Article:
Email is a big part of everyday business. Both sending and receiving. We all get mail from people we don’t know asking for information about doing business with us. Unfortunately, not all responses we send are received and read.
One of the most frustrating things is when you get an email from someone that hasn’t properly configured their mail program with their correct return address. In this case, the response you send will come back as undeliverable. At least this time you know that the person didn’t get your response and you might have a phone number or other way to contact them.
But what happens when you send a response and it goes into their Spam or Junk folder instead of their Inbox? Since it didn’t bounce back you’re assuming that the email was delivered and read. In reality, unless the recipient checks their Spam folder they will never know that you responded to their inquiry.
So why would your email not go into their Inbox? There are several reasons that email ends up in someone’s Spam or Junk folder:
The Junk Mail filter has identified one or more keywords that spammers repeatedly use in their messages
TO AVOID: Mind Your Language: Most spam filters depend on keywords and the language that you use in your email messages and subject lines can cause you mail to be sent to the recipients spam folder. Also, the use of excessive punctuation, all capitals or too many emotions may affect your email delivery.
• Avoid superlatives in the subject line. Phrases like ‘best mail’, ‘amazing’, ‘superb one’ or even phrases like ‘just the one that you want’ are usually ranked high on the block list of most of the spam filters.
• Keep the length of your subject under 45 characters.
• Avoid using to many capitals, punctuation or typical spam words (free, win, euro, € $, sex,…) in the subject line of your mail.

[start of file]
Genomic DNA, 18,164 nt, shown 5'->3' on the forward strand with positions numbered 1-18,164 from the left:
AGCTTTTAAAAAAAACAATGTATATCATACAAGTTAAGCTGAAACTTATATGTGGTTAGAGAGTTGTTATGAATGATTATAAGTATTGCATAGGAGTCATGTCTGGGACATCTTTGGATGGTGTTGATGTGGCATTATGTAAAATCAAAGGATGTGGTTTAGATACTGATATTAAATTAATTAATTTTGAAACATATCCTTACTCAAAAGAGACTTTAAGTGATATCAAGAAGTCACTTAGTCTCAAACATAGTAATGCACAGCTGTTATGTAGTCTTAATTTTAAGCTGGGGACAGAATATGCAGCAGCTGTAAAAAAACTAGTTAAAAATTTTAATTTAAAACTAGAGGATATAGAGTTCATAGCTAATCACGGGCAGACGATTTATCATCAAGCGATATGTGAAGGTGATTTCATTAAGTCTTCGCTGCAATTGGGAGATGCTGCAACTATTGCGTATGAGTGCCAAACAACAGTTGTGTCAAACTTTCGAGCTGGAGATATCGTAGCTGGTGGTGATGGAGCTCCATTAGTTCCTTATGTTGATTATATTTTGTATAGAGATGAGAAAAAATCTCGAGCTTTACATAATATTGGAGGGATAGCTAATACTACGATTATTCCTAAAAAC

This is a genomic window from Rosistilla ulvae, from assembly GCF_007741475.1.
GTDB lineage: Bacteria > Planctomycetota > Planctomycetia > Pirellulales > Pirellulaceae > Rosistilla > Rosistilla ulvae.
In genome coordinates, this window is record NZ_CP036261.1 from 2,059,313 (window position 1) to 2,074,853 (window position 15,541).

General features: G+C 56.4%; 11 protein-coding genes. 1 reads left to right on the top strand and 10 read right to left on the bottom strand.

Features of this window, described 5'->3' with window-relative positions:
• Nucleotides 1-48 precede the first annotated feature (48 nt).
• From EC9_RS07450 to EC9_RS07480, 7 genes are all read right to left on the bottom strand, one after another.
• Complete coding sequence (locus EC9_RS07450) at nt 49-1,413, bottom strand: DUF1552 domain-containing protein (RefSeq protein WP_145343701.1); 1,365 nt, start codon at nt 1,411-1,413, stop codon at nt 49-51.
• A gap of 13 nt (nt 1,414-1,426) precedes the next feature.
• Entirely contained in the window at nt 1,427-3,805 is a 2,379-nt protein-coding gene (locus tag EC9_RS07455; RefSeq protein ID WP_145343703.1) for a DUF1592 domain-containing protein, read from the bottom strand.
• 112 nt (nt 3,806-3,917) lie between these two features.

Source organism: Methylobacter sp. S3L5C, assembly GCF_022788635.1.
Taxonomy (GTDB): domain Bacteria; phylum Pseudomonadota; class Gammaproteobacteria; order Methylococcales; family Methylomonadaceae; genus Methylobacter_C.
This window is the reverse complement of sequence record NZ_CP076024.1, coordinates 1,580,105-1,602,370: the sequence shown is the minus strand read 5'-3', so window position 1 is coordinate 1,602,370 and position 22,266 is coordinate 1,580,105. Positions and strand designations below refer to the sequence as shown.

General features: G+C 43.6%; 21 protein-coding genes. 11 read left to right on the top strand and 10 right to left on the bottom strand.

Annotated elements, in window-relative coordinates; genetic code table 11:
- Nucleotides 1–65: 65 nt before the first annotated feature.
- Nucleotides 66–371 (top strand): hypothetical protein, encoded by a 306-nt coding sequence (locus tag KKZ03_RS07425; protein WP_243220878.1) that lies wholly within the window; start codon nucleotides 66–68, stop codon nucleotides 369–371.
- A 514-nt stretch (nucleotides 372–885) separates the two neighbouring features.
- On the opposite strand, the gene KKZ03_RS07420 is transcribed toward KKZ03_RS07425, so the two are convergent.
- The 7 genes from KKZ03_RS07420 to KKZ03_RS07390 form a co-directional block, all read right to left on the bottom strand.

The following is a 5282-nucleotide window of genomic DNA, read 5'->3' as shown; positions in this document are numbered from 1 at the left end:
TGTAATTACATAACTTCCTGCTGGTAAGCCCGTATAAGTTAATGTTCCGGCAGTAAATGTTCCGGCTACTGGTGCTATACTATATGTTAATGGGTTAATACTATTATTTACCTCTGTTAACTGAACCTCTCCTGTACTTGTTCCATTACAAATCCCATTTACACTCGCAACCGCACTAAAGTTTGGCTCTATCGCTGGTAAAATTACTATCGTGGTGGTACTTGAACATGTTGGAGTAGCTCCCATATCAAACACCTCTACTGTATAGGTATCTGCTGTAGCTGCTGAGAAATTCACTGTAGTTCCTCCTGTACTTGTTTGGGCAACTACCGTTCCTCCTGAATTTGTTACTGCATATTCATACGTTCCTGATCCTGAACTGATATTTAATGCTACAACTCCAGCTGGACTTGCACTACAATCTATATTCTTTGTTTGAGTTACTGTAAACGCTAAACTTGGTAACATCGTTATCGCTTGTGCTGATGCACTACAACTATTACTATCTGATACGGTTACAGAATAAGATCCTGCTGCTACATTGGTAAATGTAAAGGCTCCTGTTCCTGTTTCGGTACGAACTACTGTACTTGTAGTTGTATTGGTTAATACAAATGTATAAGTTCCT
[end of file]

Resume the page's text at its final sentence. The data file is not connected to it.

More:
• Avoid using excessive exclamation marks or other punctuation in general, capitals and white space in the body of your mail.
The recipient has flagged the sender as someone that sends spam
TO AVOID: People have all sorts of reasons for marking mail as spam. Some are legitimate, others are not.
Sometimes your email may be marked as spam because the recipient doesn’t recognize your name in the ‘From’ column, even if they emailed you and asked for information.
Quite a few people misunderstand the purpose of a button in their email program that says ‘Spam’ or “Report as Spam’ and use this button anytime they want to delete an email, not realizing that they are now blocking future mail from that sender.
• When people check their mail, the first thing they look at is the ‘From’ and the ‘Subject’. Try to choose a ‘From’ name that the reader is likely to recognize. Try to make the subject of your mail perk the readers interest while avoiding the key spam words.
The recipient’s ISP has filtered the mail as spam or junk mail based on the content or the senders IP address
TO AVOID: ISP’s are aggressively working to reduce spam. As a result, some legitimate mail is also tagged and either blocked or put into a spam folder.
Occasionally your IP address may get blacklisted and all email delivery to that ISP will stop. When this happens you need to call us and we will get the blacklist removed.